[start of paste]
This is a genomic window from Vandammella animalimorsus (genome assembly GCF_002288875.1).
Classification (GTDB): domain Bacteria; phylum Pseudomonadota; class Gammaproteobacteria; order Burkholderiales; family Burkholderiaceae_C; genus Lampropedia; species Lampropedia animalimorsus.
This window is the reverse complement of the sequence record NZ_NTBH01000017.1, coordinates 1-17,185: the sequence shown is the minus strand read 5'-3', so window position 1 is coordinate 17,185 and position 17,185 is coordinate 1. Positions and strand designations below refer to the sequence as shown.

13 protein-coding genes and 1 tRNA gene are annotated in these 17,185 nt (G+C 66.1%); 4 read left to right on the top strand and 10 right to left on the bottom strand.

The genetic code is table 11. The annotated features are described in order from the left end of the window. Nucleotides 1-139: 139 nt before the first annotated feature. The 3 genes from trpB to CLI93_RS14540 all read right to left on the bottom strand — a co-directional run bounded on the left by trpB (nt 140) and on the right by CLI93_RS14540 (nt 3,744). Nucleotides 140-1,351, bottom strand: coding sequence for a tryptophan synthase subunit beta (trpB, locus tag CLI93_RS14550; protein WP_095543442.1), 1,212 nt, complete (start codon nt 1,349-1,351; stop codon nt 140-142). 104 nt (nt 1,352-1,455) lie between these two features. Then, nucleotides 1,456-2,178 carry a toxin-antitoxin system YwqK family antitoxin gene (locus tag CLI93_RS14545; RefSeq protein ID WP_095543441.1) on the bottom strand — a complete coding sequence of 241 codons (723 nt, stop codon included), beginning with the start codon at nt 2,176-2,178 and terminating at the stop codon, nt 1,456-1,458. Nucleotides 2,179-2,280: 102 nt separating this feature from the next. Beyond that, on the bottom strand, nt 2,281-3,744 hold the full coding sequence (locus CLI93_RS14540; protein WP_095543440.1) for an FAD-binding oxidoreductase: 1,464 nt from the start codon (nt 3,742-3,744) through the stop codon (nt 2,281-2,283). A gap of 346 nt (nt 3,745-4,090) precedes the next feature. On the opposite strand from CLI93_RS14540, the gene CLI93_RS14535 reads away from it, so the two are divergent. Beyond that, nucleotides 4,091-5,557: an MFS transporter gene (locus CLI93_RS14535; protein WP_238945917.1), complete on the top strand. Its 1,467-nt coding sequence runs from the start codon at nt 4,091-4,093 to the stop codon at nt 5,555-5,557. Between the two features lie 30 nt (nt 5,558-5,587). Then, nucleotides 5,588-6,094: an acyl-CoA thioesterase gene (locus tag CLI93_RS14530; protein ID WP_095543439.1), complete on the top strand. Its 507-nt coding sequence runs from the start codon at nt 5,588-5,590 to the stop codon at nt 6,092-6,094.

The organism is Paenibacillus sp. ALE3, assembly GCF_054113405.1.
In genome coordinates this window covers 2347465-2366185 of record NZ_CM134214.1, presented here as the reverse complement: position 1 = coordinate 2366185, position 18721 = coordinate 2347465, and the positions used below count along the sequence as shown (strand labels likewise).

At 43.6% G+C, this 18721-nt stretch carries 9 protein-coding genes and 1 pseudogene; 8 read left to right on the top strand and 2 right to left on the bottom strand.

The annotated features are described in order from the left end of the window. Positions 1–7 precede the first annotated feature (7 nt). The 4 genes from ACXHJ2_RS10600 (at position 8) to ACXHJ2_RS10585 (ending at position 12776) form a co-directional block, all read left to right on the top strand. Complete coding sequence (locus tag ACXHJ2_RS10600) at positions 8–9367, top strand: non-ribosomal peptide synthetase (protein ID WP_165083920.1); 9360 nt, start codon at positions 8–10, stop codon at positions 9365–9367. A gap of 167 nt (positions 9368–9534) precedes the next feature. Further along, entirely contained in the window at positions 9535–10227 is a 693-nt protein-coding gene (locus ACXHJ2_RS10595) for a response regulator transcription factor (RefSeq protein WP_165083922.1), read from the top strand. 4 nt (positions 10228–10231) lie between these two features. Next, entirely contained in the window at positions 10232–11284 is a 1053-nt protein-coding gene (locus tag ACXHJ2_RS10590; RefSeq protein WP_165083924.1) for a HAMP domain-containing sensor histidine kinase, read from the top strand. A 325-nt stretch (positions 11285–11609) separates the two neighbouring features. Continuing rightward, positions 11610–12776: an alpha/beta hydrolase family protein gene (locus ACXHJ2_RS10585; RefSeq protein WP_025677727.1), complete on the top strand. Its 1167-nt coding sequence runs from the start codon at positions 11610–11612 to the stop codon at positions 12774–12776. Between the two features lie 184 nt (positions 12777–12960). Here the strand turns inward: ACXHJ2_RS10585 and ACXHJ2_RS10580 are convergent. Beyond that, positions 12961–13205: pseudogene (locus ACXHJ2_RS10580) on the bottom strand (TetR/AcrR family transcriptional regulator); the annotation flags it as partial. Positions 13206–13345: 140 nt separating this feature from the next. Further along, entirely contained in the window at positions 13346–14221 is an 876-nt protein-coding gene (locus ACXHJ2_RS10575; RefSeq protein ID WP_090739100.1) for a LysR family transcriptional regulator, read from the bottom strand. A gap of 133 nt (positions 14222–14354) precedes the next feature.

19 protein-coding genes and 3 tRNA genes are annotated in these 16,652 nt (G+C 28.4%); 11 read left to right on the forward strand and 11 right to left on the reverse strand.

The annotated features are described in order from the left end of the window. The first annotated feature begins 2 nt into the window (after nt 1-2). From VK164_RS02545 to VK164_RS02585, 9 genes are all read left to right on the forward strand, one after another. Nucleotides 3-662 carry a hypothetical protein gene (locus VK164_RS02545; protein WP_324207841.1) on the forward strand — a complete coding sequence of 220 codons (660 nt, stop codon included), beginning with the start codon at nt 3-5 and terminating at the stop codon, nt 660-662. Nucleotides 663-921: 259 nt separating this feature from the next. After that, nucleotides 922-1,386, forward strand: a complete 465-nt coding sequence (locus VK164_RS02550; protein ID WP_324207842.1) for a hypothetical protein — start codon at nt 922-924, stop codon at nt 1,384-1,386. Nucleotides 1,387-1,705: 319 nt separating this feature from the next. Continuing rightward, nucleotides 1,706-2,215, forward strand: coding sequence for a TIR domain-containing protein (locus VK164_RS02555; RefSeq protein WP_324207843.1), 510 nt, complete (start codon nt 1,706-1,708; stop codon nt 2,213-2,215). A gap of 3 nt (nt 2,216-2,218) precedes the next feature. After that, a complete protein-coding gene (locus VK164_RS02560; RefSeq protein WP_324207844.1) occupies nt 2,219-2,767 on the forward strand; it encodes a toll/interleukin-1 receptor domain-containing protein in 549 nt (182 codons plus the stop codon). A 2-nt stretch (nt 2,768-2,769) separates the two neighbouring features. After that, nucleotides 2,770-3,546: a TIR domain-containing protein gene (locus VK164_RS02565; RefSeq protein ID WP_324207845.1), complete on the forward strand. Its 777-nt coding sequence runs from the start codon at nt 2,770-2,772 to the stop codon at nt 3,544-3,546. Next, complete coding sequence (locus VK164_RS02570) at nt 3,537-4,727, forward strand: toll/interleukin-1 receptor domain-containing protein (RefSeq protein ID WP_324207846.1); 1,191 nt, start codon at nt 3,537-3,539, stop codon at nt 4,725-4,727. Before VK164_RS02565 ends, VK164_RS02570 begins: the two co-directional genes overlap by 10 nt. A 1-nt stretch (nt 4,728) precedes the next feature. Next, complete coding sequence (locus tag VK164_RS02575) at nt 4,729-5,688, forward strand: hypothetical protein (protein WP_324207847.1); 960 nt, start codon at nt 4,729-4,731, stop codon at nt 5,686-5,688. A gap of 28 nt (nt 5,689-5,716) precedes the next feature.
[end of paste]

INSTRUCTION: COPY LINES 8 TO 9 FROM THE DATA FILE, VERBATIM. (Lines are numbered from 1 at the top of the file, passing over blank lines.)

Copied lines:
At 43.6% G+C, this 18721-nt stretch carries 9 protein-coding genes and 1 pseudogene; 8 read left to right on the top strand and 2 right to left on the bottom strand.

The annotated features are described in order from the left end of the window. Positions 1–7 precede the first annotated feature (7 nt). The 4 genes from ACXHJ2_RS10600 (at position 8) to ACXHJ2_RS10585 (ending at position 12776) form a co-directional block, all read left to right on the top strand. Complete coding sequence (locus tag ACXHJ2_RS10600) at positions 8–9367, top strand: non-ribosomal peptide synthetase (protein ID WP_165083920.1); 9360 nt, start codon at positions 8–10, stop codon at positions 9365–9367. A gap of 167 nt (positions 9368–9534) precedes the next feature. Further along, entirely contained in the window at positions 9535–10227 is a 693-nt protein-coding gene (locus ACXHJ2_RS10595) for a response regulator transcription factor (RefSeq protein WP_165083922.1), read from the top strand. 4 nt (positions 10228–10231) lie between these two features. Next, entirely contained in the window at positions 10232–11284 is a 1053-nt protein-coding gene (locus tag ACXHJ2_RS10590; RefSeq protein WP_165083924.1) for a HAMP domain-containing sensor histidine kinase, read from the top strand. A 325-nt stretch (positions 11285–11609) separates the two neighbouring features. Continuing rightward, positions 11610–12776: an alpha/beta hydrolase family protein gene (locus ACXHJ2_RS10585; RefSeq protein WP_025677727.1), complete on the top strand. Its 1167-nt coding sequence runs from the start codon at positions 11610–11612 to the stop codon at positions 12774–12776. Between the two features lie 184 nt (positions 12777–12960). Here the strand turns inward: ACXHJ2_RS10585 and ACXHJ2_RS10580 are convergent. Beyond that, positions 12961–13205: pseudogene (locus ACXHJ2_RS10580) on the bottom strand (TetR/AcrR family transcriptional regulator); the annotation flags it as partial. Positions 13206–13345: 140 nt separating this feature from the next. Further along, entirely contained in the window at positions 13346–14221 is an 876-nt protein-coding gene (locus ACXHJ2_RS10575; RefSeq protein ID WP_090739100.1) for a LysR family transcriptional regulator, read from the bottom strand. A gap of 133 nt (positions 14222–14354) precedes the next feature.